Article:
Petitioner also challenges the "yes" vote result statement. ORS 250.035(2)(b) directs the Attorney General to draft, in 25 words or less, a "simple and understandable statement * * * that describes the result if the state measure is approved." Petitioner challenges the "yes" vote result statement for the same reason that he challenges the caption. He argues that the statement is deficient because it does not specifically mention that the state would be responsible for a greater share of the cost of incarcerating felons.(5) We reach a different conclusion regarding the "yes" vote result statement than we reached regarding the caption. The Attorney General has more words at his disposal to describe the result of the measure if it is approved. ORS 250.035(2)(a). And the court has explained that the statutory obligation to describe the result of the measure means "notify[ing] petition signers and voters of the result or results of enactment that would have the greatest importance to the people of Oregon." Novick/Crew v. Myers, 337 Or 568, 574, 100 P3d 1064 (2004). We agree with petitioner that the increased financial responsibility that the state would bear as a result of the measure is an important result that the "yes" vote result statement can and should identify.(6)

Finally, petitioner challenges the summary. ORS 250.035(2)(d) requires the Attorney General to summarize in 125 words "the state measure and its major effect." Petitioner argues that the summary's description of the current law (the reference to felons serving 70 percent of an imposed prison term) and its description of the proposed law (the reference to felons serving 80 percent of a sentence) are incomplete and thus inaccurate. Petitioner argues that both parts of the summary do not make it clear that the measure would not affect mandatory minimum sentences. The Attorney General responds that both aspects of the summary are accurate.

We agree with the Attorney General that the summary accurately describes the current law regarding mandatory minimum sentences. The summary correctly states that the current law "requires minimum terms for certain felonies, prohibits any release during minimum." We agree, however, with petitioner that the summary does not accurately describe the effect that the measure, if enacted, would have on mandatory minimum sentences. To be sure, the summary states that the measure would "retai[n] existing statutory minimums." However, the next phrase in the summary states that the measure would "requir[e] incarceration for 80% of any felony sentence before release." (Emphasis added.) The summary does not say that the measure would continue to prohibit the early release of inmates who are serving a mandatory minimum sentence, and it therefore implies inaccurately that the measure, if passed, could result in the early release of an inmate who is serving a mandatory minimum sentence, such as a Measure 11 sentence. On referral, the Attorney General should modify the summary to identify that major effect.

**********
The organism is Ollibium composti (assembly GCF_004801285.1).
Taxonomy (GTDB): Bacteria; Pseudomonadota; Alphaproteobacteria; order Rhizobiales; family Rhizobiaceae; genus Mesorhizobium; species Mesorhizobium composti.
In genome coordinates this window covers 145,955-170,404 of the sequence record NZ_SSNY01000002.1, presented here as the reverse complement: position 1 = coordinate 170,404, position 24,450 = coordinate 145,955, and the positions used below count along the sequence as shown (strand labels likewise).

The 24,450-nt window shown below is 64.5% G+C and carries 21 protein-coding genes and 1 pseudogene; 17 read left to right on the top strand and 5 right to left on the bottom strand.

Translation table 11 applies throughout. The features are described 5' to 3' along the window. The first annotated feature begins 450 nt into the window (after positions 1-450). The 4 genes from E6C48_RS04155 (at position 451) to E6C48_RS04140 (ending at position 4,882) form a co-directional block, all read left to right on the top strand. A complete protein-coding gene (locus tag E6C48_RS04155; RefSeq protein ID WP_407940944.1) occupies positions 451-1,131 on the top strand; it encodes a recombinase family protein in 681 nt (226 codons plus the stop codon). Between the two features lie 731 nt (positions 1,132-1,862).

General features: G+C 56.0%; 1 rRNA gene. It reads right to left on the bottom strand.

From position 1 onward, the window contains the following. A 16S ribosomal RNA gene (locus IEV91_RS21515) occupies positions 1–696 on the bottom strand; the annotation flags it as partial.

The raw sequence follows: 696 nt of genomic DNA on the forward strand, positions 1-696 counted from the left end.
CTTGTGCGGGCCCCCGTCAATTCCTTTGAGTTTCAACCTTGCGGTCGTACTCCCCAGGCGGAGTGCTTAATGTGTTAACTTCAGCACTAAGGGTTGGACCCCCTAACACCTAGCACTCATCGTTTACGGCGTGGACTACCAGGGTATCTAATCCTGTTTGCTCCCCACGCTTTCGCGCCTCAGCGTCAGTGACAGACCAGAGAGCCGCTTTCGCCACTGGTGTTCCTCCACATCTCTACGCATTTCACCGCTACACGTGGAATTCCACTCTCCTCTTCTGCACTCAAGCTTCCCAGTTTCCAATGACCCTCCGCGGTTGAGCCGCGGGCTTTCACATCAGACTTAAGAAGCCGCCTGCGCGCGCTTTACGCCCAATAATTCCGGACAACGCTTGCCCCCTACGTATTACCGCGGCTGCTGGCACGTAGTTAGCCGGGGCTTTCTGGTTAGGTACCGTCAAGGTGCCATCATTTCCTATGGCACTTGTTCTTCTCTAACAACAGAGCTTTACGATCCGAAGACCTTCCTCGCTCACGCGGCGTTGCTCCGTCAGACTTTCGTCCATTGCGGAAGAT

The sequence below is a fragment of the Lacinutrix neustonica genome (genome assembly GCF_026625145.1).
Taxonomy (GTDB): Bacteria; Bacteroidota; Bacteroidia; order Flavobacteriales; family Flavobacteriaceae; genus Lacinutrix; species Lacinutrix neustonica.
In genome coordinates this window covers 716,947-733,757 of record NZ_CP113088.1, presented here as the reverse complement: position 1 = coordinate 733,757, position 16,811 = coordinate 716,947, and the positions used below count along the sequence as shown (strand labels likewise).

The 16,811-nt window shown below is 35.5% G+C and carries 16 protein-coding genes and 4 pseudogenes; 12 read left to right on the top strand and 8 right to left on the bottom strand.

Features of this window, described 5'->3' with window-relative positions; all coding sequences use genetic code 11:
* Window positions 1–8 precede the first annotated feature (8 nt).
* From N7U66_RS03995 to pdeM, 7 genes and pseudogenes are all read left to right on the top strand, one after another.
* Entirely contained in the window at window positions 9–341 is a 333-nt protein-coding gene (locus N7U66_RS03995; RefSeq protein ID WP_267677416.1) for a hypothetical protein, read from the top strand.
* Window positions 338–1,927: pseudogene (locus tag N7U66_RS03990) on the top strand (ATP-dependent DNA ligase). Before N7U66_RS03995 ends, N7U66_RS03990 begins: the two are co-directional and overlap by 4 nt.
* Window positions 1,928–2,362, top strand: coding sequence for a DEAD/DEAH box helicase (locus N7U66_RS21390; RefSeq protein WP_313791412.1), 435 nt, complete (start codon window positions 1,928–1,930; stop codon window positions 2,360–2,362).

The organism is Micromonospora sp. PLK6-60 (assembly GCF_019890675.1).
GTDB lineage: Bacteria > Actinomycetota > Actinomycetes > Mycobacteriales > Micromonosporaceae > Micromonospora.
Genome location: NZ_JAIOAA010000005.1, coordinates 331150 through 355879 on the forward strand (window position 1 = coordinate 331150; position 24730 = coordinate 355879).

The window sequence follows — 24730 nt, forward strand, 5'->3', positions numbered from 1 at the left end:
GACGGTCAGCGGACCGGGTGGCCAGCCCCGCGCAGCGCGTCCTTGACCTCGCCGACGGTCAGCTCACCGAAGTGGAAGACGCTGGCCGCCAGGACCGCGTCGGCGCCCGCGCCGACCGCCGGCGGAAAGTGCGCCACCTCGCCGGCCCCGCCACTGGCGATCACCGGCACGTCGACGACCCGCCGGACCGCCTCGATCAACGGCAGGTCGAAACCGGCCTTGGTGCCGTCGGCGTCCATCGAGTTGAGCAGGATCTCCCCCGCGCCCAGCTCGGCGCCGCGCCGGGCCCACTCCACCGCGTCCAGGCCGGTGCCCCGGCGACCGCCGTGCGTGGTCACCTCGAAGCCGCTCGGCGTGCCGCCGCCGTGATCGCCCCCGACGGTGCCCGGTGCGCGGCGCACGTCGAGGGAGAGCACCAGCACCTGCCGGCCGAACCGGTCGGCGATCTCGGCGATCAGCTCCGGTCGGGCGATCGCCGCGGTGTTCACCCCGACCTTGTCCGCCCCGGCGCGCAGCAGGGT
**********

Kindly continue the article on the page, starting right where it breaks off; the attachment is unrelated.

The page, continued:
The ballot title is referred to the Attorney General for modification.


APPENDIX

Section 1. In order to improve criminal justice, to protect society, and to hold criminals more accountable for the harm they do to victims, the People hereby enact the following statute as the Oregon Sentencing Reform Act.

Section 2. a. Notwithstanding any other provision of law, no inmate who is incarcerated as a result of a felony conviction shall receive any reduction in sentence, release from custody, conditional release from custody, or any other form of early release, where such action will cause such inmate to serve any less than 80% of the original term of incarceration imposed by the sentencing court.

b. This section does not in any fashion allow reduction of any mandatory minimum prison term, by any amount; any inmate must always serve 100% of any mandatory minimum term of imprisonment.

Section 3. a. A sentence imposed by the court may be made concurrent or consecutive to any other sentence that has been previously imposed or is simultaneously imposed upon the same defendant. A sentence is a consecutive term unless the judgment expressly provides for concurrent sentences.

b. When a defendant is sentenced for a crime committed while the defendant was incarcerated after sentencing for the commission of a previous crime, the court shall provide that the sentence for the new crime be consecutive to the sentence for the previous crime.

Section 4. ORS 137.123 is repealed.

Section 5. a. When sentencing a defendant for a felony crime, the court has discretion to impose any term of incarceration, any fine, and any other penalty, up to the maximum terms, fines, and penalties allowed by law, including ORS 161.605 and 161.625.

b. Notwithstanding subsection (a) of this Section, Sentencing Guidelines, as enacted in Chapter 790, Oregon Laws 1989, and as amended and supplemented thereafter, and the rules adopted thereunder, are advisory only, and do not impose any restriction on the actual authority of the court to impose sentence.